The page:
Marianne Morris The On All Said Things Moratorium (Enitharmon Press 2013)

by A C Clarke

“This is the / new language.  This method is / not personal it’s just different to yours, ok” (Cassette Tape in Anonymous Envelope). This might serve as an epigraph for the whole of Marianne Morris’s first full collection, The On All Said Things Moratorium, which keeps the reader continually on edge, in a state of high nervous tension – “never more alive / than on the edge of collapse” as On The Third Day Joe Rose Again has it – always about to grasp a meaning which recedes at the moment it is seized: sentences trail off, line-ends trick the reader into false expectations, titles, fecund in inventiveness, sometimes appear to have only tangential connections with the poem that they head.Moratorium

This frustration of an inherent function of language – definition (and therefore limitation) – can be seen as a political act. With reference to the collection, Marianne Morris says, “the specific, intentioned, and pointed use of language may also constitute an attempt to change certain ideas – political or otherwise – that depend on language for their perpetuation.”  In a posting on the site revolutionandorpoetry.wordpress.com, M. M. suggests that “the conditions in which the weak subject can begin to speak” in her own terms, rather than those imposed by “a phallic order and currency” might require “breaking into the habit of conceptualisation.” She  warns against attempting to define or interpret experience: ““all commitments never / give me or anything anything or a name” (Change the Game), at the same time warning that she herself cannot be categorised: “I won’t call myself anything, / my feet are too light / driving off / into reality which location I can’t / ever seem to get to” (Poor Elephants Poem). The text, she says, that “rests living in the soul” is “the text that will never be framed” (The Auction). This makes for poetry anything but dull or doctrinaire. A random selection of titles indicates its wit and breadth of reference: You Are the Nasty Sty Over Which I Wish to Honey (subverting a scene in Hamlet); So Few Richards, So Many Dicks; Giorgio Vasari’s Lives of the Poets (again a subversion); You Put the Fiancé in Financier.

M. M.’s poetry can be playful, sometimes at the reader’s expense, as when we are invited to read a sexual meaning into “after work I got / home and laid” only to have our assumption undercut by the immediately following line “myself among the beanbag” [sic] (Epitaph Upon the Value of Heirlooms), or when we are teased in more than one poem with the sexual implications of the word ‘coming’.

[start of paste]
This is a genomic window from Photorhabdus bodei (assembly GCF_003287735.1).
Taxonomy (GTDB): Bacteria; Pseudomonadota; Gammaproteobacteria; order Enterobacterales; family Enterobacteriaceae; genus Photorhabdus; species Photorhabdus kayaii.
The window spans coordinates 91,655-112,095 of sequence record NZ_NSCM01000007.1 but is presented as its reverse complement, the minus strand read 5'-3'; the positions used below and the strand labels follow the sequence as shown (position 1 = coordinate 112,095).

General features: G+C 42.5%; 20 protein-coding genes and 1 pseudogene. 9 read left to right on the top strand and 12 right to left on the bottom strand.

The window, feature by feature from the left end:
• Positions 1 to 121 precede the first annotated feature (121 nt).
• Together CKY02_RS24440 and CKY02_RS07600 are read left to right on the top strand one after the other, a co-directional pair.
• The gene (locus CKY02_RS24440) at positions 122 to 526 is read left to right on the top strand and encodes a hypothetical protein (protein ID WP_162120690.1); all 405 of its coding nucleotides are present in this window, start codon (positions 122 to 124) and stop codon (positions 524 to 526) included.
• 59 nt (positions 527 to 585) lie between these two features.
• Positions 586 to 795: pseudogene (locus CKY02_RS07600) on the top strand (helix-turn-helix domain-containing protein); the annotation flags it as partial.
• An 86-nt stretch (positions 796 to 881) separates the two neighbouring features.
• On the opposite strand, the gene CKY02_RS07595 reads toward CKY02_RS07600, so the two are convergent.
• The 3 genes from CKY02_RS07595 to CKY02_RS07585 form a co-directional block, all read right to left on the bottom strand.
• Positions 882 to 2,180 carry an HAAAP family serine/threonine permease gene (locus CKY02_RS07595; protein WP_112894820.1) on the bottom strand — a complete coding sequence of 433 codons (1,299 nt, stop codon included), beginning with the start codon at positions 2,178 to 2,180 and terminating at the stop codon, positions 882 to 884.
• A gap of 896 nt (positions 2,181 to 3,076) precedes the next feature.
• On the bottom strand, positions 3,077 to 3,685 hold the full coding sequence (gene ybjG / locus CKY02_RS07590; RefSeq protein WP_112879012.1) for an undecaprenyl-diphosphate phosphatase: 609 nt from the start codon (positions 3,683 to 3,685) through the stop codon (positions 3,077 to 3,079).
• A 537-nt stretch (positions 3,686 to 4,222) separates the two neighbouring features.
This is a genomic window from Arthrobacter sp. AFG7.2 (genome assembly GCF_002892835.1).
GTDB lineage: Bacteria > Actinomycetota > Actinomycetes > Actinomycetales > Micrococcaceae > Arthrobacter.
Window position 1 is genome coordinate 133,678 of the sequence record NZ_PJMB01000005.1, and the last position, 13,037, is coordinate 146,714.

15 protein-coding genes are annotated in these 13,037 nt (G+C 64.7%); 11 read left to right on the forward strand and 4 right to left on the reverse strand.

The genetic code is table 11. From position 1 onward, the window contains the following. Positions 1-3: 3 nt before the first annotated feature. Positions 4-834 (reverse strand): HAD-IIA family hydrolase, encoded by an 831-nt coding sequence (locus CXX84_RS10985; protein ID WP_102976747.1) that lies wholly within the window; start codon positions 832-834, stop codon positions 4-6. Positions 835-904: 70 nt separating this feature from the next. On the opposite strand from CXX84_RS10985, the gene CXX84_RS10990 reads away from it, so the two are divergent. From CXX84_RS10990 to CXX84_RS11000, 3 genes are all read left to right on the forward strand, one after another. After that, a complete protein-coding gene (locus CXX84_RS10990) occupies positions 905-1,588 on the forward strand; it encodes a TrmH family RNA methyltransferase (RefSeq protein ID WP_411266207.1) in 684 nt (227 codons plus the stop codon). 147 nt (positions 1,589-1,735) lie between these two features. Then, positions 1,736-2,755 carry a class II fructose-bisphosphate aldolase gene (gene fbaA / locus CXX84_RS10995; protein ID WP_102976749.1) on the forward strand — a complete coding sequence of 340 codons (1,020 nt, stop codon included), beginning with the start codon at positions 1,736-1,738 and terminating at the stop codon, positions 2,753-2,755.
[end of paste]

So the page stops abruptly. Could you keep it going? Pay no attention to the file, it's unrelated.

M. M. has an exuberant delight in language for all her mistrust of its impositions, enjoys puns (De Sade’s Law punning on ‘sod’s law’), riffing on rhyming words (PORNOGRAPHIA), startling with lines like “erumpent achievements of explosive hydrous” (Poor Elephants Poem). Her poetry is full of incidental consolations, not only humour, but moments of striking beauty and clarity. She can find a disturbing prettiness in a casual act of suburban violence: “the glassy pile on the pavement / of aquamarine trinkets / given birth by the burst of youth with its golf-club” (Cassette Tape in Anonymous Envelope); mimic romantic poignancy: “presses into its hands / the petals of a dying rose” (The Mutilation of Irony); describe birdsong as “Music trilling the tree” (Is It Okay). Such moments beguile us but they are not the point.

We are bluntly reminded of this in Harmony Inc., a poem near the end of the collection: “You think because it’s poetry it’s / funny, well it isn’t, it’s fucking serious.” Marianne Morris is a performance poet as well as a poet of the printed page, and this almost sounds like a rebuke to an audience member. But the reader is in no danger of underestimating the seriousness of her work, which engages far more directly than the work of most mainstream poets with the world of the twenty-first century.

This is a world of “blaring livefeed and screaming headline” (All I Have Is The Body To Go On 1), of riots (Jeff Wall’s ‘Mayday in Zurich’) and demonstrations (Apathetic Unauthorized Wanderers Say Fuck It), where “the tidal threat of breakdown” underlies “the ordinary deaths and ordinary heartaches and the worst that could possibly happen happening regularly” (All I Have Is The Body To Go On 3). It is a reductive world, dominated by an alien technology which, as its male inventors bend over it, “thieves from them the value of their labour” (All I Have Is The Body To Go On 2) and which dulls the experience of reality: “That’s all a city is now / proof of recognition via simulation & retelling” (Commedia dell’Arte).